Minister Andrews has signed a memorandum of understanding (MoU) with WA Science Minister Dave Kelly securing the investment.
That’s aimed at encouraging partnerships and engagement with the global space ecosystem to drive economic growth in WA and nationally, and comes in two parts:
- $4.5 million towards a robotics and artificial intelligence mission control facility, which will advance the remote operation of autonomous and robotic systems in space; and
- $1.5 million to support space data analysis facilities, which will support analysis of satellite data for uses such as mining, agriculture, emergency services and maritime surveillance. It will build capability in data analysis for space missions.
Minister Andrews said the agreement was directed at supporting WA’s space sector to create jobs, diversify the economy and boost innovation.
“This MoU outlines key areas where the Australian Space Agency can work with WA to support business and academia,” she said.
“This agreement will leverage WA’s growing space capabilities in areas such as adopting the robotics and automation capabilities in the resources sector for use in space.
“Every state in Australia has an important role to play as we aim to triple the size of the Australian space sector to $12 billion and create another 20,000 jobs by 2030.”
For its part, the WA government has allocated $2 million for WA’s partnership with the Australian Space Agency (ASA), with additional funding to be considered in future budgets.
Minister Kelly said the signing of this MoU would unlock national and international opportunities for WA businesses and academia to grow the state’s space industry.
“The robotics and artificial intelligence mission control facility will be a key component in the development of the nation’s capability to advance robotic and autonomous activities in space. WA is well placed to play a leading role in this endeavour, building on our world-leading industry expertise in remote operations,” he said.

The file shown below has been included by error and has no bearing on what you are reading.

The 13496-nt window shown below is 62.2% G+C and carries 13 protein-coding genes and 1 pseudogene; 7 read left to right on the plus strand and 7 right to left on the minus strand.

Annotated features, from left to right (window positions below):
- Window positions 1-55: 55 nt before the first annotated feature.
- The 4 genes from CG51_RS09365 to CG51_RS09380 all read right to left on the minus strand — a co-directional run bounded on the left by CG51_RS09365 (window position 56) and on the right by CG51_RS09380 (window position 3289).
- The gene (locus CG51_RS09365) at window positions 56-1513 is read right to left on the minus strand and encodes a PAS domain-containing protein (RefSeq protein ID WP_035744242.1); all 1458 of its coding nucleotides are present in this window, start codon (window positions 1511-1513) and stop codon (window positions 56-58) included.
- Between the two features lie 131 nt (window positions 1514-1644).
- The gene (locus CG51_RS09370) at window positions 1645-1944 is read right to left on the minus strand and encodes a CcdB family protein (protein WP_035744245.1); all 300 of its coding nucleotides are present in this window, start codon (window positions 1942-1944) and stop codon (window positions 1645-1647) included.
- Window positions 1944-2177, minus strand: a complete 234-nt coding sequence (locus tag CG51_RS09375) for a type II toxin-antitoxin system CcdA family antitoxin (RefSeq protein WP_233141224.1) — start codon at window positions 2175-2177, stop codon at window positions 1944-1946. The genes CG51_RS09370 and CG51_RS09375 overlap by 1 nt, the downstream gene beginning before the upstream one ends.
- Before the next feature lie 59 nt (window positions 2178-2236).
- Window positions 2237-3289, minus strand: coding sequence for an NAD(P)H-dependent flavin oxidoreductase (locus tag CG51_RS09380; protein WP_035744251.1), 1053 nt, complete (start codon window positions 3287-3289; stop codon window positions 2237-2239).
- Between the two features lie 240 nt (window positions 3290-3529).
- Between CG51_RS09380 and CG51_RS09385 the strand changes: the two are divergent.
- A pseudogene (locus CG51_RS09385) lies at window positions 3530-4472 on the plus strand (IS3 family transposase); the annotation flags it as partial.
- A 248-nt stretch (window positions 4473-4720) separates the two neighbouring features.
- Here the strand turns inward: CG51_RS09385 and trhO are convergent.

“The support to access and analyse space-sourced data will provide benefit to WA across a range of sectors, and will build capability that could lead to a greater role for WA in the analysis of deep space mission data.
“It’s great to see our submission to the ASA in August 2018 showing real dividends for the WA space sector.”
ASA head Dr Megan Clark welcomed the signing of the agreement.
“WA hosts significant civil and defence space infrastructure including the recently opened Airbus Zephyr flight base, has existing collaboration with NASA and the European Space Agency (ESA), and will support the agency’s role in strengthening Australia’s relationship with these and other international space agencies,” she said.
WA and other states all competed to host the ASA, which eventually went to South Australia. The state has substantial space facilities. WA hosts the ESA tracking station at New Norcia, run by the CSIRO, and the Square Kilometre Array (SKA) Pathfinder and Murchison Widefield Array radio telescopes.
Construction of the full SKA will take place over the next decade. A twin facility will be constructed in South Africa. This multinational project will create the world’s largest and most capable radio telescope.
WA also hosts facilities for tracking objects in space.
"Western Australia's southern hemisphere location and latitude were ideal for space situational awareness and networks that required global coverage of space assets. They create significant opportunities for space situational awareness, optical communications, astronomy, space operations, and defence space applications," the WA government said.
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